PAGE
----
3.3. Dietary Exposure and Risk Assessment

The averages of the estimated daily intake (EDI) of NI and NA are shown in Table 4. The EDI for the majority of the analysed samples was found to be within the accepted daily intake (ADI) of 0–0.07 and 0–3.7 mg/kg body weight/day for NI and NA, respectively, which was adopted by Scientific Committee on Food (SCF) and JECFA [31]. Otherwise, the average concentration of NI in chicken meatball samples is more than the ADI and hence may pose a risk to the average of the consumers.

On the other hand, the MOE was also calculated for the analysed samples as shown in Table 4. The MOE is a newly developed approach for measuring the risk of carcinogens, recommended by the European Food Safety Authority (EFSA) and the Joint FAO/WHO Expert Committee on Food Additives (JECFA) [32]. The MOE was estimated for NI and NA, using response modelling set by the Scientific Committee on Consumer Safety (SCCS) of the European Commission for NDEA and NDMA, representing the most potent nitroso compounds. The MOE equal or greater than 10,000 would be of low concern, and vice versa [21]. Our results revealed that the MOE was found to be ranged from 147 to 946 for NI in poultry meat and from 2237 to 7728 for red meat and ranged from 387 to 7914 for NA in poultry meat and from 2568 to 13,027 for red meat. Unexpectedly, processed red meat products are safer than poultry products in terms of the presence of NI and NA; this is because NI and NA are used to keep meat reddening. However, NI and NA may be added in poultry meat products, with a high concentration, because they are needier than red meat to develop their taste.

Finally, NI and NA salts are used in cured meat in order to enhance textures and flavors for both poultry and red meat products, to preserve the unique color of red meat, and to prevent lipid oxidation. Now, there are many alternatives which can be used instead of NI with less potential health risk such as green tea extract, rosemary and oregano extracts, annatto (Bixa orellana L.), grape seed extract, pine bark extract, and rosemary oleoresin. However, even with all these alternatives and the health risk attributed to the use of NI, it is still commonplace in meat manufacturing [1]. The challenge remains for regulators to apply these or other alternative preservatives, which can reduce the cancer risks associated with exposure to NI and NA salts.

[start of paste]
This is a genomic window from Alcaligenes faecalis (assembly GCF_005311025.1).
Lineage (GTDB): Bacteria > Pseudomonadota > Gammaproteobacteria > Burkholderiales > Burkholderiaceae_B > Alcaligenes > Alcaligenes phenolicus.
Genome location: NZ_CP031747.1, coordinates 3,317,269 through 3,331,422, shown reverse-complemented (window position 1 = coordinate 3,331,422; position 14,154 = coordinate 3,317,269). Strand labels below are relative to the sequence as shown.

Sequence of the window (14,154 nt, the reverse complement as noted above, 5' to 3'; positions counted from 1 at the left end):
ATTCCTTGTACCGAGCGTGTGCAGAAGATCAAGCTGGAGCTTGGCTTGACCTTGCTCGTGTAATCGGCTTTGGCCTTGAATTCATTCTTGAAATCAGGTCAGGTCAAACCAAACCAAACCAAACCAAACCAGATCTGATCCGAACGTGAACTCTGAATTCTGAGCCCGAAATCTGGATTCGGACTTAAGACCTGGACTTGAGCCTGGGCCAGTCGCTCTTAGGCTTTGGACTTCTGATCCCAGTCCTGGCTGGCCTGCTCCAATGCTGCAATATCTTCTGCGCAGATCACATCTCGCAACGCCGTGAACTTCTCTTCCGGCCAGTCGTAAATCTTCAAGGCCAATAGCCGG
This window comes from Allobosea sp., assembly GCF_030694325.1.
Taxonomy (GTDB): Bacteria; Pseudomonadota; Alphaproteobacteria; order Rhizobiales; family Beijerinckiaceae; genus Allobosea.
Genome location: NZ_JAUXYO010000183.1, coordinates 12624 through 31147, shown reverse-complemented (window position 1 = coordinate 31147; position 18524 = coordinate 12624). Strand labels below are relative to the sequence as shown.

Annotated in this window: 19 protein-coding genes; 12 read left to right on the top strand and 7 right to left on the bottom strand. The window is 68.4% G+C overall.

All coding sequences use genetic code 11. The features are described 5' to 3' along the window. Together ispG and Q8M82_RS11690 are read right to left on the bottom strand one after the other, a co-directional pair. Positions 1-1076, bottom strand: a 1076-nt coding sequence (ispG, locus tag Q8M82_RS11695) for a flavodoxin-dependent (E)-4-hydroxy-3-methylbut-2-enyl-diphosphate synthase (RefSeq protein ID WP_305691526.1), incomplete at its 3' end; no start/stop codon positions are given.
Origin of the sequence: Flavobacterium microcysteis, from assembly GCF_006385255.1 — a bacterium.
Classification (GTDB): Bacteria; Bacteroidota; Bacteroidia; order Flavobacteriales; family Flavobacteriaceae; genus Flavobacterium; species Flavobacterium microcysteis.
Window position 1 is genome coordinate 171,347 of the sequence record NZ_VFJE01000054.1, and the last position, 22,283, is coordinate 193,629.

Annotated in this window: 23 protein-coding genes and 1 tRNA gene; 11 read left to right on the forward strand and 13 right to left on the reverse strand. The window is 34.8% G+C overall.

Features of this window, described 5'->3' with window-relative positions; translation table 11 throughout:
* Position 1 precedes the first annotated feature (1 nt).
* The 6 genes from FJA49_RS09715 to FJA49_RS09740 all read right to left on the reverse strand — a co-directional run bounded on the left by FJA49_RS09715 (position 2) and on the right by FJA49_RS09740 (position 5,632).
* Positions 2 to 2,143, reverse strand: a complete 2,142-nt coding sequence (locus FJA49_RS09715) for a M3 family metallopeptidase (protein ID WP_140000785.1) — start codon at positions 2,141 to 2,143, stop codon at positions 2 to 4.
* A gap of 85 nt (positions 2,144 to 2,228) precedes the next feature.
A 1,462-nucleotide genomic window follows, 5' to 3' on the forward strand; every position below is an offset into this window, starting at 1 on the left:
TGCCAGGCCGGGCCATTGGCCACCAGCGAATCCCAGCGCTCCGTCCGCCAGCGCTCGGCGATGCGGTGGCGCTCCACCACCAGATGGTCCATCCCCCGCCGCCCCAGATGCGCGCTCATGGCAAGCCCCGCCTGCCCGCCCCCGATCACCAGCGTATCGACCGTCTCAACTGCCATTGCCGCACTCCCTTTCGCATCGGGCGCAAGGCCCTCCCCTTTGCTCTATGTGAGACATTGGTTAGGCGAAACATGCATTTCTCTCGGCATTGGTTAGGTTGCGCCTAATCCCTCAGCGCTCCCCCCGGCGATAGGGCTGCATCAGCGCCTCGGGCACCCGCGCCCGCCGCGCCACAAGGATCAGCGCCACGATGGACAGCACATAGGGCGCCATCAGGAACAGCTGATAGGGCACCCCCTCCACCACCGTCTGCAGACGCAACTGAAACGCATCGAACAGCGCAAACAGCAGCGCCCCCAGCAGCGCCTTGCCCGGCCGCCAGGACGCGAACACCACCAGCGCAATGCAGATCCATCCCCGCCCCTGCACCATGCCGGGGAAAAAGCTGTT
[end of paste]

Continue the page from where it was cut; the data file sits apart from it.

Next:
4. Conclusion

To conclude, the use of NI and NA in meat as a preservative is of great interest, with consequent health risks, for the formation of carcinogenic nitroso compounds. In the present study, an accurate and precise IPC-UV method for determination of NI and NA was developed and validated. The incidences of NI and NA in meat products in Riyadh, KSA, were tested, and the majority of the samples were found to be within the permissible limit for both NI and NA, according to GSO. However, the dietary exposure to NI in some chicken meatball samples exceeds the ADI. Further, the presence of NI and NA in these products in low concentration may still pose a risk due to chronic exposure. In general, poultry products have been found to contain higher concentrations of nitrite than that of red meat products. To the best of our knowledge, this is the first report about NI and NA in processed meat products in the Kingdom of Saudi Arabia. It has been recommended to analyse NI and NA in vegetables and fruits and to expand this work to cover other areas in the KSA.

Conflicts of Interest

The authors declare that they have no conflicts of interest regarding the publication of this paper.

Supplementary Materials

The chromatograms of separated nitrite and nitrate standards, as well as that in different types of processed meat products, have been shown in supplementary materials. (Supplementary Materials)